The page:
Names of Applicants: ’15. Sociology Major
Title:Exploring the factors that encourage and/or motivate students at College to participate in volunteerism.
This research project will explore the factors that encourage and/or motivate students at Randolph College to volunteer. A review of academic literature on the topic of volunteerism shows that there has been a decline in the amount of research being done about volunteering since the 1990s. In addition, there is a lack of literature about volunteering among college students, particularly among those at small private liberal arts colleges. Given this gap in the research, disseminated results of this study will contribute to the wider academic community. In addition, this research will be useful to the Randolph Colleges Office of Leadership and Engagement which is in the process of examining the current level of community service among RC students as they begin to strategize about how the College can promote and support more volunteerism among RC students in the future.
This research will include both qualitative and quantitative methods; I will conduct repeated and detailed observations and interviews in March, April and May of 2014. I will also administer a survey to all RC students in April 2014. Using two methods will allow me to get a full and in-depth understanding of what RC students are doing (or not doing) in terms of volunteerism as well as answer the questions “what do they think and feel about volunteering?”, “why are they doing it or not doing it?”, and “how can we increase the amount of volunteerism among Randolph students?” This data will be helpful in recommending approaches the various offices in the Dean of Students Office can take to effectively get RC students to volunteer.
Project Descriptions and Goals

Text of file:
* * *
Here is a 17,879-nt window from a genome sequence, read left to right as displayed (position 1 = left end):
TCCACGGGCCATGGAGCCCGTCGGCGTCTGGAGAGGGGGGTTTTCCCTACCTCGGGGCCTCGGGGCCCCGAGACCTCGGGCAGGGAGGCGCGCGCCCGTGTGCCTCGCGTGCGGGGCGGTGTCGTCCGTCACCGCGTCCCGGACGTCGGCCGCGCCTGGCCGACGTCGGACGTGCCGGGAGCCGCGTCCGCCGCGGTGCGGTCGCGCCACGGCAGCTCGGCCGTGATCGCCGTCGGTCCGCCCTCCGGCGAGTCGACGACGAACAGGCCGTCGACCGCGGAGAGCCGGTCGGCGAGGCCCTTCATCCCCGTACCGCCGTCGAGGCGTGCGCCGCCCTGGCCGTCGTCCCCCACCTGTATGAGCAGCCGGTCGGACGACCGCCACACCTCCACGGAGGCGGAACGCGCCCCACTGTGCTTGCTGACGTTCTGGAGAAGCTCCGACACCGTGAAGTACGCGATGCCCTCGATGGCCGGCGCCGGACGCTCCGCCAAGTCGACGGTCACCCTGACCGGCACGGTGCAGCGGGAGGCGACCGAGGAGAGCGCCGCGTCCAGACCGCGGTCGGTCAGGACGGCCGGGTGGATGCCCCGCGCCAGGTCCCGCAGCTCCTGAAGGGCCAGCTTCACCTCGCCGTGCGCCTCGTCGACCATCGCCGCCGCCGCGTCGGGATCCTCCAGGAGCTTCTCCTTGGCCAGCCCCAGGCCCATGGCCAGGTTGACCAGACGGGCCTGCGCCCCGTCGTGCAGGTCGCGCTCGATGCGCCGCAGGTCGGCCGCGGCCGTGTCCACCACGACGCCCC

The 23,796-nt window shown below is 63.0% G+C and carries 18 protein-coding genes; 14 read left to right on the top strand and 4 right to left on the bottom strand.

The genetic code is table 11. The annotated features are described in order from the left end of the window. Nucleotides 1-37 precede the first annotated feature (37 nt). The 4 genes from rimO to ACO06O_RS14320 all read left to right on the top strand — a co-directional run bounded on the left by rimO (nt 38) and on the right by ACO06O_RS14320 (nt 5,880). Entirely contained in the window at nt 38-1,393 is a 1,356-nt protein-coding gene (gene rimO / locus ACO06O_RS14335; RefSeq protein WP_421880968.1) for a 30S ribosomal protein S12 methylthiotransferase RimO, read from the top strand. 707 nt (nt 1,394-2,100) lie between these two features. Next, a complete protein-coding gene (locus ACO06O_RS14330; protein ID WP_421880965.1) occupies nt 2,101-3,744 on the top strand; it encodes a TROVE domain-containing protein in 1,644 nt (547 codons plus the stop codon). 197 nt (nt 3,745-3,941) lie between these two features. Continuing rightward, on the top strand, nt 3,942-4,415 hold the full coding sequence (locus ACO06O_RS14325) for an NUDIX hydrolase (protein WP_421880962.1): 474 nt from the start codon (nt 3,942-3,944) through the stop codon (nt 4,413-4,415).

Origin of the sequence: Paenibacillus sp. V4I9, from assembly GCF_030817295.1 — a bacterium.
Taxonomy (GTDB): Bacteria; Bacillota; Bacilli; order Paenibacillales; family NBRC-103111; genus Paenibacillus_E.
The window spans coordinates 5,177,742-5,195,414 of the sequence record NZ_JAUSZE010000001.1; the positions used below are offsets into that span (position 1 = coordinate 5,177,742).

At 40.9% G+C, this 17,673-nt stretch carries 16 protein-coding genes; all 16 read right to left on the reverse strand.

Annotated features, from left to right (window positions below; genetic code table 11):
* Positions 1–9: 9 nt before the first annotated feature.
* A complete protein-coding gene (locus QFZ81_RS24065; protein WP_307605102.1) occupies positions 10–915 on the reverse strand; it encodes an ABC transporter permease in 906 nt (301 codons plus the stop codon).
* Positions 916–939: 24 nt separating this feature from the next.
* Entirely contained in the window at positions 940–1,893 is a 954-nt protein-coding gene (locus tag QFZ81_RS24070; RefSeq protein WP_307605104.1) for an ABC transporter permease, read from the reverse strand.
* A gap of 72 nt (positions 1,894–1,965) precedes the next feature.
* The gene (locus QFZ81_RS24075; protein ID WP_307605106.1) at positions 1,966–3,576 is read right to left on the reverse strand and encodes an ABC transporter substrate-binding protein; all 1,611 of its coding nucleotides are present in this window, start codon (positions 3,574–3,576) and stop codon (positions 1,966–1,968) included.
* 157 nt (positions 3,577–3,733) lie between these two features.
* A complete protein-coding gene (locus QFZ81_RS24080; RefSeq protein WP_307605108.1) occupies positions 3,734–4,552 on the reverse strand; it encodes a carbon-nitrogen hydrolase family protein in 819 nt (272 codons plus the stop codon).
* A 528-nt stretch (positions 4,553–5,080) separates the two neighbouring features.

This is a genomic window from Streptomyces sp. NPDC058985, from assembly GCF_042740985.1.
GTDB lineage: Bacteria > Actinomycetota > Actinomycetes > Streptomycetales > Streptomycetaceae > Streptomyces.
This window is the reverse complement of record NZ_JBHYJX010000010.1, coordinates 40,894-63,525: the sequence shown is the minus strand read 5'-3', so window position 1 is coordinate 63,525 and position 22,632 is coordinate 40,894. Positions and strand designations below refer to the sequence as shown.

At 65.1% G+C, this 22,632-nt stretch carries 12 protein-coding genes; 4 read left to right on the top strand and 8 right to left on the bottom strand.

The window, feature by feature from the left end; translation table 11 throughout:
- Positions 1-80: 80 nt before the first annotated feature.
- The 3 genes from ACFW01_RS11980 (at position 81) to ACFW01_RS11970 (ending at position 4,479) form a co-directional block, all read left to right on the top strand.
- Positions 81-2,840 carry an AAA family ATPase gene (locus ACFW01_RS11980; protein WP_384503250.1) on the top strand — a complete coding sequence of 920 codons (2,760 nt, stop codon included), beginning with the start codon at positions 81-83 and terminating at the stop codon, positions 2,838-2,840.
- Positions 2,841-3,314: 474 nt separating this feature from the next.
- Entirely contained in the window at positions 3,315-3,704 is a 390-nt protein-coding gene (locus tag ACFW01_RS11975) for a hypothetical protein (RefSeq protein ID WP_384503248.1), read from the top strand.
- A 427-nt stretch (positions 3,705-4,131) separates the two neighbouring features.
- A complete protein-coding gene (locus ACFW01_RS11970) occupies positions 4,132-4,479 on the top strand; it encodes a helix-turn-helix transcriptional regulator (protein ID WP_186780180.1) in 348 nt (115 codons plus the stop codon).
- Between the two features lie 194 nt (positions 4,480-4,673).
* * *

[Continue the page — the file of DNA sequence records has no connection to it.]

Volunteering covers a broad scope of activities, so for the purpose of this study, I define volunteerism as nonobligatory helping (e.g., Penner, 2004) Even though the wider society may not encourage volunteering as much as it used compared to the First and Second World War periods (Putnam 2000), Taylor (2007) discovered that the act of volunteering is an important component of college that helps student’s future development. However, colleges and universities need to be mindful of requiring too much of students, as research has shown that being forced to volunteer (extrinsic/external motivation) may reduce intrinsic/internal motivation to volunteer (Stukas et al. 1999). In fact, Beehr et al (2010) found that non-required volunteers report a stronger commitment to and satisfaction with their university as well as stronger internal and weaker external motivation to volunteer than do required volunteers. This suggests that it may be important to manage service learning programs to enhance students’ experience of freedom in their choice to volunteer (Beehr et al.,2010), thus potentially increasing intrinsic motivation.
Research has shown that there are clear demographic trends in who volunteers and why
(Manning,2010; Petrelka,2006). The clearest trend is gender differences. Although both women and men report valuing volunteerism (Fletcher 2004), women have a 15.8 times higher odds of volunteering than men (Manning 2010) .In fact, in 2012 the U.S. Bureau of Labor reported that women volunteer at higher rates than do men across all age groups, educational levels, and other major demographic characteristics. While both genders value the importance of volunteering for humanitarian reasons (Fletcher 2004), there exist differences in the motivation to volunteer between both genders. Petrzelka (2006) found that in later life women are more likely to volunteer as it is a form of “women’s work” and men are more likely to engage in volunteer work that is reflective of their occupational history. I hope to explore if this may be an indicator of volunteer activities men and women at the college level choose to participate in.